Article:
Spring into Clean: How to make your massive dust removal less of a chore and fit into an alread-busy life | VailDaily.com

Spring into Clean: How to make your massive dust removal less of a chore and fit into an alread-busy life

Shauna Farnell
Make your own cleaning solutions, starting with white distilled vinegar.

Oh my, is that a rodent in the corner? No … just a gigantic dust ball. They seem to be everywhere this time of year, and the need to clean may be pressing on your conscience. It’s spring after all, time to open the windows, let your home breathe and clear out the winter grime.

The only thing is, how are you supposed to find time for a thorough round of spring cleaning? You’ve already got a full plate. The good news is that you don’t have to do it all at once.

“Deep cleaning takes time. It takes hours. I’d say you need 15 to 20 hours to thoroughly, deeply clean a 1,500 square foot home,” says Tim Szurgot (aka Captain Vacuum), founder and operator of Organic Housekeepers. “I don’t want to blow a whole beautiful spring day inside cleaning. It’s best to stay on top of it all the time and chip away.”


While spring is historically the most popular time for your big clean out and clear out, in the mountains, homes typically get dustier in the summer when windows are open and pollen is blowing in. During winter, there is still a substantial build up of cave-like grime, not to mention the potential mess that comes with clopping in and out of the house with wet, muddy feet.

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“The best way to keep your house clean is to take your shoes off,” Szurgot says. “Even if it’s not muddy footprints, you have no idea how many pollutants, chemicals, dirt and oils you put in your floor and carpet by wearing shoes in the house. Get a pair of slippers or house shoes. In the winter, it’s a different kind of dust that builds in the house — it’s more like a hairball versus the environmental dust that comes in the summer. The entryway of the home is one of the first things to clean in the spring — the place where the shoes and jackets are. That area gets dirtier than any other in the winter, and the dirt that piles up there comes into the rest of the house.”


It’s not a bad idea to make a list of areas of the home that need cleaning and rather than tackling them all at once, hit them individually when you have a window of time, making sure to have the necessary cleaning supplies close at hand.

“I like to have all of my cleaning products under the sink. If I’m in the bathroom brushing my teeth and I notice, ‘Oh, the sink’s dirty,’ Boom, I can clean it right then. I like to clean the shower when I’m in the shower,” Szurgot says. “Having rags around with white distilled vinegar, if I look up at the exhaust fan, I can reach up and wipe it down.”

If you are at a loss to come up with a thorough roundup of what needs cleaning this spring, Organic Housekeepers’ website has a deep cleaning checklist isolating cleaning specifics for specific areas of the home. Beyond vacuuming, dusting, cleaning toilet bowls, etc., deep cleaning involves general duties such as vacuuming furniture, fireplaces and window treatments, actually moving furniture and appliances to clean behind them, wiping down picture frames and glass, cleaning light fixtures, wiping down walls and treating leather furniture.


For a thorough clean, the kitchen is the area of the house where you can expect to spend the most time. It includes cleaning the oven and stove and removing all dishes and kitchenware from cabinets to clean each piece and wipe down drawers and cabinet interiors. As a rule of thumb — especially if you’re busy — it’s best not to wait until the massive spring clean to tackle some of the kitchen upkeep.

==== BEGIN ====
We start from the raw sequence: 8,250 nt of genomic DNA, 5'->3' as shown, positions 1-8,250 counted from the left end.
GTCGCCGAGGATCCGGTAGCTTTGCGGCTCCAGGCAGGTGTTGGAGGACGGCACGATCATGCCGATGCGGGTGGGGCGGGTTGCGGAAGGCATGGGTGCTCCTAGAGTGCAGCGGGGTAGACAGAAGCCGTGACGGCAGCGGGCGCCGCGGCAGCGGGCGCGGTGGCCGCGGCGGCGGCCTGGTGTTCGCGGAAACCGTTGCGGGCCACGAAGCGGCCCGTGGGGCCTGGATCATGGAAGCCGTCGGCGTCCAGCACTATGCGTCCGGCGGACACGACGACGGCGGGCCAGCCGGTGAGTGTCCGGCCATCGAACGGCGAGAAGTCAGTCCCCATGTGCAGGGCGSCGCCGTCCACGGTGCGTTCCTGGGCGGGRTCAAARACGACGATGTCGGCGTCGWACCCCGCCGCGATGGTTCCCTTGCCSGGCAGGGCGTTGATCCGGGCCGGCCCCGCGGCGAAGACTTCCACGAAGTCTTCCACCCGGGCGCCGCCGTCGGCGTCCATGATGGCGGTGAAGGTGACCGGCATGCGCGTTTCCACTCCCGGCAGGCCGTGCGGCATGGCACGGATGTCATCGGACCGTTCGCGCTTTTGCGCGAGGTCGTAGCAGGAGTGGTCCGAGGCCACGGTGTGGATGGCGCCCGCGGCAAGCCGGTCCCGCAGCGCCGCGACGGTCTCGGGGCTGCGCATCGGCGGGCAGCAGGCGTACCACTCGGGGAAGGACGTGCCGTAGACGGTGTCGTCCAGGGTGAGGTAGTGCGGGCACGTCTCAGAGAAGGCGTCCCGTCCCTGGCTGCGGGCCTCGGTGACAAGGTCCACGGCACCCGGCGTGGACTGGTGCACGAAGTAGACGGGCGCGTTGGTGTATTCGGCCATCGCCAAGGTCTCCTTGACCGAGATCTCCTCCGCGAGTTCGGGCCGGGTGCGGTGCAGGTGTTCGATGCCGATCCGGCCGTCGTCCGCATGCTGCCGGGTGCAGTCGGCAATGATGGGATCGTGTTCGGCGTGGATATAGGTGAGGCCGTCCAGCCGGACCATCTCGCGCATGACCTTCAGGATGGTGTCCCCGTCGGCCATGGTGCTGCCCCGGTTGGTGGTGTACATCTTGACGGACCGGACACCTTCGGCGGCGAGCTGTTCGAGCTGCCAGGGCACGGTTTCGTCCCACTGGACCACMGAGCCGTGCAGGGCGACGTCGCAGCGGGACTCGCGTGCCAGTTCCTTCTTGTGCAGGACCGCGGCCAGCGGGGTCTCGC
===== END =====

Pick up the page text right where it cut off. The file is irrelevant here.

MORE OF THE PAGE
“A tiny kitchen takes about 10 hours to get everything clean,” Szurgot says. “You don’t want to wait until once a year or twice a year to clean behind your fridge or your oven.”



During the wardrobe and equipment transition that inevitably takes place in the spring time — something you will obviously find time to do regardless of how busy you are, unless you plan to stare at your skis all summer or run around in wooly boots in July — there is a prime opportunity to clean those oft-forgotten storage spaces where bikes and bikinis are kept.

“Putting the ski gear away and pulling out the bike gear, moving all that stuff — it’s a good time to clean. The garage, too, is another place that needs cleaning. Over the winter, it’s gathering up all the mag chloride —you’re dragging all of that through the house,” Szurgot says.

It’s also a prime time to clean your decks, patios and grills — they’ve been outside getting dirty all winter, so they’re always on the spring-cleaning list.


The Globe and Mail recently pointed out common mistakes made while cleaning, all of which are even more likely when you’re trying to juggle a spring clean with all of your other responsibilities.

• For stains, people often try to scrub them out, when really soaking them in soda water and blotting them will do the trick. Szurgot also recommends “letting the product do the cleaning” and leaving toilet bowl and tub cleaner on the porcelain overnight to soak, as well as oven cleaner on for a few hours, to ensure the grease lifts off more easily. As for products, Szurgot recommends a vegetable-based line called Bon Ami.

• Wear gloves. Even if you’re using more natural products, they’re still hard on the hands.

• Vacuum baseboards before wiping, and vacuum parallel to them so as not to shove dust and dirt underneath. Make sure you have a decent vacuum that’s picking up dirt and not just moving it around.

• Don’t forget to clean in high places. Cobwebs gather in upper corners, and fans grow a thick coat of dust over the winter.

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